“You have diabetes,” three words which strike fear into the hearts of many Americans. While a diagnosis of being diabetic does not rank anywhere near a diagnosis of cancer it is still a life changing chronic illness, which brings to mind thoughts of a restricted lifestyle and future health threats.
Diabetes does not have to be viewed as the end of life but as a new beginning. For many being diagnosed with diabetes, especially type 2 diabetes is the ending point of an over indulgent lifestyle. When the pounds pack on the body does not work at a peak level and systems start to break down.
Diabetes is the result of the body not being able to cope with the influx of to many carbs and sugary products. The key to getting control of diabetes is getting healthier, both physically and mentally. Why mentally? The answer is obvious. Getting healthy is as much a mental game as it is a physical one.
In the early 1970's W.Timothy Gallwey wrote a book he thought would only sell a few copies. The book entitled The 'Inner Game of Tennis' was an immediate hit. In the book he talked about how people approach the game of tennis, with self 1, the teller, who is the purveyor of self-doubt wreaking havoc on self 2, the doer. When self 1 is allowed to run free then everything after that point becomes a lot of tension and stress.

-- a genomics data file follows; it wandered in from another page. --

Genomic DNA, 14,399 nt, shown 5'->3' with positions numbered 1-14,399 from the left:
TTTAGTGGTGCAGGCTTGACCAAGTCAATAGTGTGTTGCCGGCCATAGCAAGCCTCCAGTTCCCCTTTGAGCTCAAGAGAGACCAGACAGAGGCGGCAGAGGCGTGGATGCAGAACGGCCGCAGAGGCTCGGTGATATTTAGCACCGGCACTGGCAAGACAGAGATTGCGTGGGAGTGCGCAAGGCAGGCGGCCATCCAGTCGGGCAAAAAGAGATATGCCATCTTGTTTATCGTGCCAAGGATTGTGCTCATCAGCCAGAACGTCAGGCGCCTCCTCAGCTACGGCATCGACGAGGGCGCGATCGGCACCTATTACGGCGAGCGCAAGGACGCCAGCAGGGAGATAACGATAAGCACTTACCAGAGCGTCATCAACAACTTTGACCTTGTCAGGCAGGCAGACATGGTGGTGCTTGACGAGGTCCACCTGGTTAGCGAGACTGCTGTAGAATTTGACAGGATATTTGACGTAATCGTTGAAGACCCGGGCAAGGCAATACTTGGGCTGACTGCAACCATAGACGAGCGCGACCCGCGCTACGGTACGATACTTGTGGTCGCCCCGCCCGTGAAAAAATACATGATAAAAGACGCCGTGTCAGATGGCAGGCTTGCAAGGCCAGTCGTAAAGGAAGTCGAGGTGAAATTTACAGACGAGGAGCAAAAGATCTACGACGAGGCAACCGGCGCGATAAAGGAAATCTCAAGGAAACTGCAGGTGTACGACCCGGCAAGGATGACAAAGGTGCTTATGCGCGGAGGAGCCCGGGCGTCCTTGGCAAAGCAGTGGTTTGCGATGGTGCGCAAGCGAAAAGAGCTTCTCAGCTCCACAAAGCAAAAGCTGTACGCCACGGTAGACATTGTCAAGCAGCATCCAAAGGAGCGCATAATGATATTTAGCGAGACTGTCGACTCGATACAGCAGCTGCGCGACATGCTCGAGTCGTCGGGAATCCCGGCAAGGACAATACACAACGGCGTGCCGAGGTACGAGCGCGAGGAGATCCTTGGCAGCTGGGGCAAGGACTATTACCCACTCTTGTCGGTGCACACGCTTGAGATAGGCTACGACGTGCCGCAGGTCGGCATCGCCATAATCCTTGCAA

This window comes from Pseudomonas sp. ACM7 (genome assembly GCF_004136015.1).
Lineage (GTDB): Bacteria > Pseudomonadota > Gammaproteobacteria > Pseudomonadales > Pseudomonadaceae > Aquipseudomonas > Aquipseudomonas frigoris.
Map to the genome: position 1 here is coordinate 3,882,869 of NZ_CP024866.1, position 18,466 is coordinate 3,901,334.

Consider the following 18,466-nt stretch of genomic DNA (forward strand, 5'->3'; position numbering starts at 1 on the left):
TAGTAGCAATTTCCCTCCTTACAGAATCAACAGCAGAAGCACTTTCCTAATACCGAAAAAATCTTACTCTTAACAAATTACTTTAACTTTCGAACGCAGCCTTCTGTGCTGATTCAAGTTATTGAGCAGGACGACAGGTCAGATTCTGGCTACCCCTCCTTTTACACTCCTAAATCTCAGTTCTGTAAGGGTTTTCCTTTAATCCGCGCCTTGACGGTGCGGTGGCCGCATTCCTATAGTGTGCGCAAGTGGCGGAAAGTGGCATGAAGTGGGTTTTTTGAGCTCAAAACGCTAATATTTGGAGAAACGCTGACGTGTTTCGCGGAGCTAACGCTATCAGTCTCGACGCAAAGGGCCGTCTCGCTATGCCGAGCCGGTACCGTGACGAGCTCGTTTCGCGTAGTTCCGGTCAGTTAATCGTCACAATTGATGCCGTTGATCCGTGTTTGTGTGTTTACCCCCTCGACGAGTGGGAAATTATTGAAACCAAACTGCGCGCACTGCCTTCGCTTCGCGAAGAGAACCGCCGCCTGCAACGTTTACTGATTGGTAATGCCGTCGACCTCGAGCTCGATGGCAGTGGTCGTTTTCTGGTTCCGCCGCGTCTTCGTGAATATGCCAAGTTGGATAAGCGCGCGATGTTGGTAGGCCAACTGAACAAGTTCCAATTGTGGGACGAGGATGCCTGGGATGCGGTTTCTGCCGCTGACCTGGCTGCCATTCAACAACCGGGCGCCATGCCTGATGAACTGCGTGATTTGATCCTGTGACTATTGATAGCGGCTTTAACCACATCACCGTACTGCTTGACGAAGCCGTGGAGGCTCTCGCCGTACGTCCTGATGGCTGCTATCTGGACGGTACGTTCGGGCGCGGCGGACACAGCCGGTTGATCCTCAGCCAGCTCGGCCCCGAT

Gallwey says throughout his book that self 1 must be quieted so self 2 (the body) can its work and carry out the task at hand.
What does this all have to with having diabetes? Everything.
In tennis the swing of the racket and the hitting of the ball is the process. The more a tennis player focuses on the process and allows self 1 to critique the performance the more they tense up and the less productive the swing of the racket. However as Gallwey states, the more the player concentrates on the ball and, "lets it happen," the more probable the ball will be hit. This is what he calls in his book, "focusing on the ball."
The same is true of creating a healthy lifestyle and getting diabetes under control. In the inner game of diabetes the more you focus on the process of getting healthy, sticking to a diet, counting calories, focusing on scale numbers and so on, the more likely it will allow, if things are not going well, self 1 (the mind) to take over and foul up the process.
Likewise the more a person focuses on the "seams and the ball," letting self 2 (the body) get healthy by eating better, exercising more, the better the numbers will be and the less self 1 (the mind) will get in the way which gives you a greater chance of success. In the same manner getting unhealthy was a learned behavior which was done mindlessly getting healthy must be a lifestyle change not a quick fix diet or exercise program.